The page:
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Randy Hanson, Forum News Service, Published December 29 2013

Heaven on wheels: Wisconsin truck-stop ministry gets new mobile chapel

HUDSON, Wis. – There’s a new Powerhouse Chapel at the TravelCenters of America truck stop on Interstate 94 east of Hudson.

Cerwin and Doris High of Pennsylvania delivered the 48-foot-long, 102-inch-wide converted semi-trailer on a bitterly cold Friday in early December.

Cerwin is the chapel maker for Transport for Christ, a Christian ministry for truck drivers with chaplains and chapels at 34 truck stops around the United States and Canada.

The Hudson truck stop has had a Powerhouse Chapel since 1992, when Chaplain Tim Sackett arrived to start the ministry.

The old chapel, made from a trailer manufactured in 1977, had some cosmetic problems, Sackett explained. There was a rip in the roof that came open from time to time, resulting in water streaks on the walls and a sagging floor.

A year ago, a Transport for Christ leader came to Hudson to conduct training sessions. He brought photos of the old chapel back to the home office in Marietta, Pa. Then in July, the ministry decided to replace it. The work on the new chapel began in August.

It took three months for a team of volunteers led by Cerwin High to convert a 1994 Stoughton trailer donated by a Pennsylvania trucking firm into the new chapel.

Transport for Christ was started by Jim Keys of Toronto in 1951. Then a new Bible college graduate, Keys began the ministry by taking his station wagon to a truck scale and handing out Christian literature to the drivers waiting to have their loads weighed.

“We are leading truck drivers to Jesus Christ and helping them to grow in their faith,” Sackett said.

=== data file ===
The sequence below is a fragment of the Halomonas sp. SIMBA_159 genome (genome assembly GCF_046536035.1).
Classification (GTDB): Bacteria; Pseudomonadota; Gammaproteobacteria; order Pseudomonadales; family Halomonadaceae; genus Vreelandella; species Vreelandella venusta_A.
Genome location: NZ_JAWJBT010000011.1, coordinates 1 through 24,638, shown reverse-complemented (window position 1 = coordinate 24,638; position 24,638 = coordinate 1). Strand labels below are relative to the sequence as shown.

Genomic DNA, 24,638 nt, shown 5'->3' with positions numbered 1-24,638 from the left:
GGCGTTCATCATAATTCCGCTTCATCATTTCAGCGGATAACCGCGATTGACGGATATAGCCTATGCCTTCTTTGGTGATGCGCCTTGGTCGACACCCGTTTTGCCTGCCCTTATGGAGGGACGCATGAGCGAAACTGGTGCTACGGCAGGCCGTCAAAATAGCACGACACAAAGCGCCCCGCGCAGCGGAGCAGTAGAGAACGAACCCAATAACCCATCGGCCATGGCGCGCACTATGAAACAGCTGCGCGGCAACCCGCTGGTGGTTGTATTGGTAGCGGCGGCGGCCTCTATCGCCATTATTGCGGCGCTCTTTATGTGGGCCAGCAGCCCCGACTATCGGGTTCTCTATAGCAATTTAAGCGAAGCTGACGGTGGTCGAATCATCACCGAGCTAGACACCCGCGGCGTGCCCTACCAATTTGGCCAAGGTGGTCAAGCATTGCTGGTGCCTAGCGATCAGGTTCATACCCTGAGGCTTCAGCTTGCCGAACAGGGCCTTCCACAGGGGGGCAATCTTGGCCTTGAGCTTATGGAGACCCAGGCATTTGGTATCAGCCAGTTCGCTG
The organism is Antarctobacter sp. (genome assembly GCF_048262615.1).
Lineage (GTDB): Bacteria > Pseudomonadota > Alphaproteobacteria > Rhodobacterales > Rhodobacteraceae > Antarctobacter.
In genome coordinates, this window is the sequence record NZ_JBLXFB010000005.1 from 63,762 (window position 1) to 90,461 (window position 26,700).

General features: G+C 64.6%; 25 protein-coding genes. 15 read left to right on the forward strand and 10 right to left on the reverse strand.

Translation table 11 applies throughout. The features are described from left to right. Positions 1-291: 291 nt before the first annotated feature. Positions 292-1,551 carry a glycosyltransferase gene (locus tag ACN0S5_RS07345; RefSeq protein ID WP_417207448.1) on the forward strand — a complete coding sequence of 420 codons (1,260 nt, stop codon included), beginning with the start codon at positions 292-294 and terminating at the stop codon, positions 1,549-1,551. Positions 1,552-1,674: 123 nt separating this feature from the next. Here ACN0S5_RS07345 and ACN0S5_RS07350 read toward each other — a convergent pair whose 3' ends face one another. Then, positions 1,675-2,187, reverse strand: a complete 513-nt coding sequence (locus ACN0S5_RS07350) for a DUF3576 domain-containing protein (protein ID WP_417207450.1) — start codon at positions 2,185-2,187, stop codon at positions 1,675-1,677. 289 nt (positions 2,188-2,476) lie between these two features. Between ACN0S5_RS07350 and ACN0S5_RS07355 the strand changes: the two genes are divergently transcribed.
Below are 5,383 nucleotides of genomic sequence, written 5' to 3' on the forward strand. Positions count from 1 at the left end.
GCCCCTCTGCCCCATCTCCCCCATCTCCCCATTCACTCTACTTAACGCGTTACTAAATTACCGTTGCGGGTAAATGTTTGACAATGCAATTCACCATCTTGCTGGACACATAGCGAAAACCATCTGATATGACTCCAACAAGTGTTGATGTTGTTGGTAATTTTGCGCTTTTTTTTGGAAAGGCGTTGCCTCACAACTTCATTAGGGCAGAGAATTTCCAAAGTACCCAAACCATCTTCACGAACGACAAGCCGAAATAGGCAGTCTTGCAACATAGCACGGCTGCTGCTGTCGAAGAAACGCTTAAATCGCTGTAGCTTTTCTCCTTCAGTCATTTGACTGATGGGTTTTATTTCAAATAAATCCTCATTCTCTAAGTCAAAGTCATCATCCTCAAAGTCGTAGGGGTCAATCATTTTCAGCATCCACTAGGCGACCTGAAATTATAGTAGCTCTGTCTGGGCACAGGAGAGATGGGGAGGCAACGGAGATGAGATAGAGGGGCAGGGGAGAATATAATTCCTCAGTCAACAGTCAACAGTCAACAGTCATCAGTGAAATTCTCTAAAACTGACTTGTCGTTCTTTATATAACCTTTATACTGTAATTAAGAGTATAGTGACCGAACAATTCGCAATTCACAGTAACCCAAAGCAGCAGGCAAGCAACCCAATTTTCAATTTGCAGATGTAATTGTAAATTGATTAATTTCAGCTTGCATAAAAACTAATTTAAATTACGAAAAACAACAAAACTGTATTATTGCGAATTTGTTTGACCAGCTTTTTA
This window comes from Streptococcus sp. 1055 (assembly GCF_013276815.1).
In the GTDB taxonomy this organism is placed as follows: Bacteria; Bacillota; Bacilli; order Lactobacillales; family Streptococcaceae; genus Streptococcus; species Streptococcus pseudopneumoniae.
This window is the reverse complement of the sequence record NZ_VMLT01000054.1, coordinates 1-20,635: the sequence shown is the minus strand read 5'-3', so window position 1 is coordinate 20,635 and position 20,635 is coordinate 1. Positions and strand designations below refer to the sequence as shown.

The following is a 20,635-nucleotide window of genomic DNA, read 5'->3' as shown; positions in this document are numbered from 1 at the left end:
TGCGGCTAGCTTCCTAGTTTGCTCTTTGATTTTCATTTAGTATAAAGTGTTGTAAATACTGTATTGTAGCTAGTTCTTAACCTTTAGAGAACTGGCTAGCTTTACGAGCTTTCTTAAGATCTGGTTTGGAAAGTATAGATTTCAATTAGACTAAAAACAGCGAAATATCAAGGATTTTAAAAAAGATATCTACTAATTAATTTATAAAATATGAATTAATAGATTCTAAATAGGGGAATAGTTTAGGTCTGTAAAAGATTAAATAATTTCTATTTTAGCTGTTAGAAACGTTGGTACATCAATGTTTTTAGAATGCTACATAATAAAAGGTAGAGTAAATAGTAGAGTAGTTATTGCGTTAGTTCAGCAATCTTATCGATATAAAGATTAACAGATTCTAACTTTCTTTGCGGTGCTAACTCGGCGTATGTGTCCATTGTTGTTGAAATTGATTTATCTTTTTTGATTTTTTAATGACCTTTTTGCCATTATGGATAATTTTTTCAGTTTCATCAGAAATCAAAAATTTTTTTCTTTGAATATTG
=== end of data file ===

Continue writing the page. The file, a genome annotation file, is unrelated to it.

The chapel is open 24 hours a day, seven days a week.

A chaplain, either Sackett or one of a number of volunteers, can usually be found there between 10 a.m. and 10 p.m. daily. Some volunteer chaplains who travel a distance to be there stay overnight on the hide-a-bed in the office.

Services are conducted at 11 a.m. and 7 p.m. Sundays, but the majority of the ministry takes place in one-on-one or small-group visits with the truck drivers who stop by the chapel.

Some are looking for a fellow Christian to talk with to help combat the loneliness of the road. Some are dealing with life issues and looking for guidance. Some come to pray and have devotions with the chaplain on duty. Some come to read the Bible and study.

Having grown up in a trucking family and been a driver himself, Sackett has great empathy for the drivers, who increasingly include couples and women. He sometimes calls a woman from a local church to befriend the female drivers in need of a sympathetic ear.

The loneliness of the road isn’t the only difficulty drivers confront these days, Sackett said. With the advent of GPS tracking and electronic logbooks, much of the freedom of the road drivers used to experience has been taken away.

“Now, they (the employers) know where you’re parked. They know how long you’ve been parked there,” Sackett said. “It’s depressing, really, for the drivers. So they have a whole new reason to be depressed, and it’s not loneliness. It’s electronic control.”

He said sometimes the problem for husband-and-wife teams is the opposite of loneliness.

He told of a driver who related to him: “The nice thing about being together on the road is that you’re together a lot. The bad thing about being on the road together is that you’re together A LOT!”